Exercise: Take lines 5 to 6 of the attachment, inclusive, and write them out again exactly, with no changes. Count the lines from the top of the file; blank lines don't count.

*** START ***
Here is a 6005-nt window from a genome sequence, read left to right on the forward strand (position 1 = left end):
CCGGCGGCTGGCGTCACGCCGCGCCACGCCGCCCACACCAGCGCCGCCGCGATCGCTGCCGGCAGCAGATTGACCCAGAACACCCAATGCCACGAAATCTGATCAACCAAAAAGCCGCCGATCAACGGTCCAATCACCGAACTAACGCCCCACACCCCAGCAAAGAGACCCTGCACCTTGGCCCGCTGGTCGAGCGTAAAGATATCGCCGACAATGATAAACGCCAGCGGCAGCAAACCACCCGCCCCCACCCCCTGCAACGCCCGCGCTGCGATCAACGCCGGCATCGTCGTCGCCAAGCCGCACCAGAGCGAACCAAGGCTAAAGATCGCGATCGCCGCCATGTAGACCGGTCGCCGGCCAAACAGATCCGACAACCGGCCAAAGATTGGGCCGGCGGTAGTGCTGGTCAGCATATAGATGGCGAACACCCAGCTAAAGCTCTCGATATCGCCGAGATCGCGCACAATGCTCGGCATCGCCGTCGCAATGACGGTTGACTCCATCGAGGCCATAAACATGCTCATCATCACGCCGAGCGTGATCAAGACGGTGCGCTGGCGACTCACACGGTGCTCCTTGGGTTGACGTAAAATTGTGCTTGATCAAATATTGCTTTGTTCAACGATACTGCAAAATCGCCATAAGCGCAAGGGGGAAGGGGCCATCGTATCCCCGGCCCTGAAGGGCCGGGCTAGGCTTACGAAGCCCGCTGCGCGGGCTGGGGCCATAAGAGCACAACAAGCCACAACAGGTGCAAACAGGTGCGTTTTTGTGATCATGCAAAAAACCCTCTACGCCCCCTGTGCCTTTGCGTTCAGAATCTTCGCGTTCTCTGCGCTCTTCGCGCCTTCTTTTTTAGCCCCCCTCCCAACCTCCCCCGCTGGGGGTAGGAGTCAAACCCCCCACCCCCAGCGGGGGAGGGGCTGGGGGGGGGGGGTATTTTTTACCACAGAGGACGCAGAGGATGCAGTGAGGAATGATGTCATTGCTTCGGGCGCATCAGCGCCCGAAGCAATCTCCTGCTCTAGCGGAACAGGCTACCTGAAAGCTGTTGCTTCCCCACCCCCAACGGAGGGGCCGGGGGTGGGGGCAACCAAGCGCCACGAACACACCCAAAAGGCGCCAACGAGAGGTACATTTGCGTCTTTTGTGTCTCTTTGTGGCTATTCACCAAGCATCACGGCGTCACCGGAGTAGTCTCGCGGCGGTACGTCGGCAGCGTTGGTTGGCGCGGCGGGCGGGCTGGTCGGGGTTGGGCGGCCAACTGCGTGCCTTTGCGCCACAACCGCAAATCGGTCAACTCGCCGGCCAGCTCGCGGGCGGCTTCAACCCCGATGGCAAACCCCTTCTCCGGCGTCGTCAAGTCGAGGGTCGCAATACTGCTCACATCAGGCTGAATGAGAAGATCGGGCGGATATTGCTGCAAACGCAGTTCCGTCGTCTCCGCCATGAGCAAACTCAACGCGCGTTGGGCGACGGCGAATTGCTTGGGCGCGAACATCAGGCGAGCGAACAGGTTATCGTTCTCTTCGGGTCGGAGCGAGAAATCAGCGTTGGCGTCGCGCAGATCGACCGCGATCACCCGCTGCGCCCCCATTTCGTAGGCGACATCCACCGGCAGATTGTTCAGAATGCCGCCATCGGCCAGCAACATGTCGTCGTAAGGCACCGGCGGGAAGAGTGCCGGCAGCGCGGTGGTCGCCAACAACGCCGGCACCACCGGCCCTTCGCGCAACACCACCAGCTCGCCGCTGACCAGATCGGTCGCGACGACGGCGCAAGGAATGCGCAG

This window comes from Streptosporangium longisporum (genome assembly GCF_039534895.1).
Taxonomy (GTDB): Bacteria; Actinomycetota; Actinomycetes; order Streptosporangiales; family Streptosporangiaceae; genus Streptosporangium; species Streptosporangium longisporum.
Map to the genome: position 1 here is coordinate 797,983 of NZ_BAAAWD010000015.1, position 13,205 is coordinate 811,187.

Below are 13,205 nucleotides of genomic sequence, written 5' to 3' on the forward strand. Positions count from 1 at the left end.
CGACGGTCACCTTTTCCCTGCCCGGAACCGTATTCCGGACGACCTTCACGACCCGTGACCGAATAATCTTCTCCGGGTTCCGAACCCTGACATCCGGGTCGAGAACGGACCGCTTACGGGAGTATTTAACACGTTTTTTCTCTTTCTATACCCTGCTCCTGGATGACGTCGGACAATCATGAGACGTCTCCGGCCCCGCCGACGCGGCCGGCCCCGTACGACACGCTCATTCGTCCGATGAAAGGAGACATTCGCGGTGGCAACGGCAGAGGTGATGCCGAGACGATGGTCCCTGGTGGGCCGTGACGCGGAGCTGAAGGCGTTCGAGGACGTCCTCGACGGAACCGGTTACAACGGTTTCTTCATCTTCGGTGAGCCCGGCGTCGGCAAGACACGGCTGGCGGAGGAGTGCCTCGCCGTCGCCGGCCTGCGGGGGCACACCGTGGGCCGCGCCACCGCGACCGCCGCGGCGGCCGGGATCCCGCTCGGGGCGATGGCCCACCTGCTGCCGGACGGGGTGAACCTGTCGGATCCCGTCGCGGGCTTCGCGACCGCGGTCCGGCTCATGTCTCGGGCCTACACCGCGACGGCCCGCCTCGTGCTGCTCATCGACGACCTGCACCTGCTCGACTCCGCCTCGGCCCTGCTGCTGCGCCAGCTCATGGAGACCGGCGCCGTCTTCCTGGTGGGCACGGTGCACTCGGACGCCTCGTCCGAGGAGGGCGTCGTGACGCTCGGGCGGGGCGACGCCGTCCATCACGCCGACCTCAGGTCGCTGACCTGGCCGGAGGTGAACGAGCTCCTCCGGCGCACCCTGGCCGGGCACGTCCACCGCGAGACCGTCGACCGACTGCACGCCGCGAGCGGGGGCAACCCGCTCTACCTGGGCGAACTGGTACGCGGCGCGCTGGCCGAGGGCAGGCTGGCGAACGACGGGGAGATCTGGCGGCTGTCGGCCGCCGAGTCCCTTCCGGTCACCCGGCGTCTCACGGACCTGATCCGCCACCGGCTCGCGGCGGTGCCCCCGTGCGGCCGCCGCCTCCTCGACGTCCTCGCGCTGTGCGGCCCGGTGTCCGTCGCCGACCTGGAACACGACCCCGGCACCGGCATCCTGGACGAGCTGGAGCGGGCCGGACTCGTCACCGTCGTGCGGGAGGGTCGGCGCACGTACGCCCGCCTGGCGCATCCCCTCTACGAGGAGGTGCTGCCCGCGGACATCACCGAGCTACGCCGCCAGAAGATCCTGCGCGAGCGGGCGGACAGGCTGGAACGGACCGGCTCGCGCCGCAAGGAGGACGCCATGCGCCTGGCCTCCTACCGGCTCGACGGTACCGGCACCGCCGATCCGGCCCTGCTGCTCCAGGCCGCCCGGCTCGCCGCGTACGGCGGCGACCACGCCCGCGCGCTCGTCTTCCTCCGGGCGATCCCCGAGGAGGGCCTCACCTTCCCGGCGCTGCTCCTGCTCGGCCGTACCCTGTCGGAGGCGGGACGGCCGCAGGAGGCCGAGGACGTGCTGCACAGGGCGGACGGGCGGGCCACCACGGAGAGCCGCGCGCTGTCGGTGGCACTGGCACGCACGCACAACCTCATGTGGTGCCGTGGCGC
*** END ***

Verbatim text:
Map to the genome: position 1 here is coordinate 797,983 of NZ_BAAAWD010000015.1, position 13,205 is coordinate 811,187.

Below are 13,205 nucleotides of genomic sequence, written 5' to 3' on the forward strand. Positions count from 1 at the left end.